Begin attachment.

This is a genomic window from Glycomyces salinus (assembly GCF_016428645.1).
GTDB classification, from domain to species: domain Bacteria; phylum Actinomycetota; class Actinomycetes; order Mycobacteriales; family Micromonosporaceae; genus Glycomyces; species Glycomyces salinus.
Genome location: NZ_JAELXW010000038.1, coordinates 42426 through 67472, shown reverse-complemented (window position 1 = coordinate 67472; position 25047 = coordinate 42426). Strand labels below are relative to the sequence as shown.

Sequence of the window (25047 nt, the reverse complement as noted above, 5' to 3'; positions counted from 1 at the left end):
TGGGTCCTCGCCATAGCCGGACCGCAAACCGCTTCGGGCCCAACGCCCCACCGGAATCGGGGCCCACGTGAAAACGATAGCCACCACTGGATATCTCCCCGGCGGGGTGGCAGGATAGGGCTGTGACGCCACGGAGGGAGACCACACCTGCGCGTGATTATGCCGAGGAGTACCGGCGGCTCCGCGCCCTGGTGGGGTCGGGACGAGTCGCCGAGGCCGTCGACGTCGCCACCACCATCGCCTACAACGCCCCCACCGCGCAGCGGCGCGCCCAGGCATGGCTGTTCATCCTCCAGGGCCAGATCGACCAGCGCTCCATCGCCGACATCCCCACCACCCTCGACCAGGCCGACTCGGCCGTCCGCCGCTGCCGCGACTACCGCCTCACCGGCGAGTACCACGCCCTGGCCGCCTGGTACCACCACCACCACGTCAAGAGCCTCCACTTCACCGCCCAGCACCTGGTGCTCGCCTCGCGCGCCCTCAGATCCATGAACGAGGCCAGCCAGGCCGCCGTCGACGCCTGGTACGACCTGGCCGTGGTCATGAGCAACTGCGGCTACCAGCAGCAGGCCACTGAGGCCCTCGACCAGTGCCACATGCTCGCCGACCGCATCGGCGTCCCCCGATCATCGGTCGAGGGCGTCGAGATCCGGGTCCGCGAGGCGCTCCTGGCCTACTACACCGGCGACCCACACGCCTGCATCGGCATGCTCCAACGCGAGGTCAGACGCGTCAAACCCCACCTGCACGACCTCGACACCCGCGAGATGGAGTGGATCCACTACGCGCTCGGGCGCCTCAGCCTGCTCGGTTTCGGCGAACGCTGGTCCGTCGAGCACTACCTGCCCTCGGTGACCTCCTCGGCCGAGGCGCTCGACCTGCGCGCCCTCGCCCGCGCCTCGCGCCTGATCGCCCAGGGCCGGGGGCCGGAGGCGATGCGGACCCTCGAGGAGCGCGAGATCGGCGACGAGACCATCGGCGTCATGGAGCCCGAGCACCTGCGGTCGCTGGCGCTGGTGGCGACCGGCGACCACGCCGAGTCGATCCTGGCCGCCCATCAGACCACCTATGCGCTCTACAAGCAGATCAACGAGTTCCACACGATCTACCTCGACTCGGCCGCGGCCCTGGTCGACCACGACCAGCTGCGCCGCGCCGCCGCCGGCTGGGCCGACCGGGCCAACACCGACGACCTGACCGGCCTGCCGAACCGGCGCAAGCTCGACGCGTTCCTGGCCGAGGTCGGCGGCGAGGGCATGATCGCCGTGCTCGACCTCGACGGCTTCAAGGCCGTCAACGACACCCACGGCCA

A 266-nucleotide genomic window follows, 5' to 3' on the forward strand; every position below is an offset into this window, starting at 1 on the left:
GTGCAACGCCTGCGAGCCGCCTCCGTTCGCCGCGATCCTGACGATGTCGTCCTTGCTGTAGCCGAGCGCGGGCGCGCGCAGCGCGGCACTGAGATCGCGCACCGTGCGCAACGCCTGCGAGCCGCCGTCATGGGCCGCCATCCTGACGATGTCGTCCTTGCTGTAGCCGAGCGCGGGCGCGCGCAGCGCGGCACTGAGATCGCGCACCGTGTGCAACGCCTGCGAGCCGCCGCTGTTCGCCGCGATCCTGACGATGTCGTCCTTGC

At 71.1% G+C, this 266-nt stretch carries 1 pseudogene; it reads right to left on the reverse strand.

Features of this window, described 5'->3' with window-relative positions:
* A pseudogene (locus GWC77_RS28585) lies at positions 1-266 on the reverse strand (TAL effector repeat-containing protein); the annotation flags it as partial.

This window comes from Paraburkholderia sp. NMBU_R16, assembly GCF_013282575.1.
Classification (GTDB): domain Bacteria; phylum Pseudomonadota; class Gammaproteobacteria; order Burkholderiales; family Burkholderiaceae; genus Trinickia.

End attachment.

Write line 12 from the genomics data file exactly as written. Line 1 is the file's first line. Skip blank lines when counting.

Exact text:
Classification (GTDB): domain Bacteria; phylum Pseudomonadota; class Gammaproteobacteria; order Burkholderiales; family Burkholderiaceae; genus Trinickia.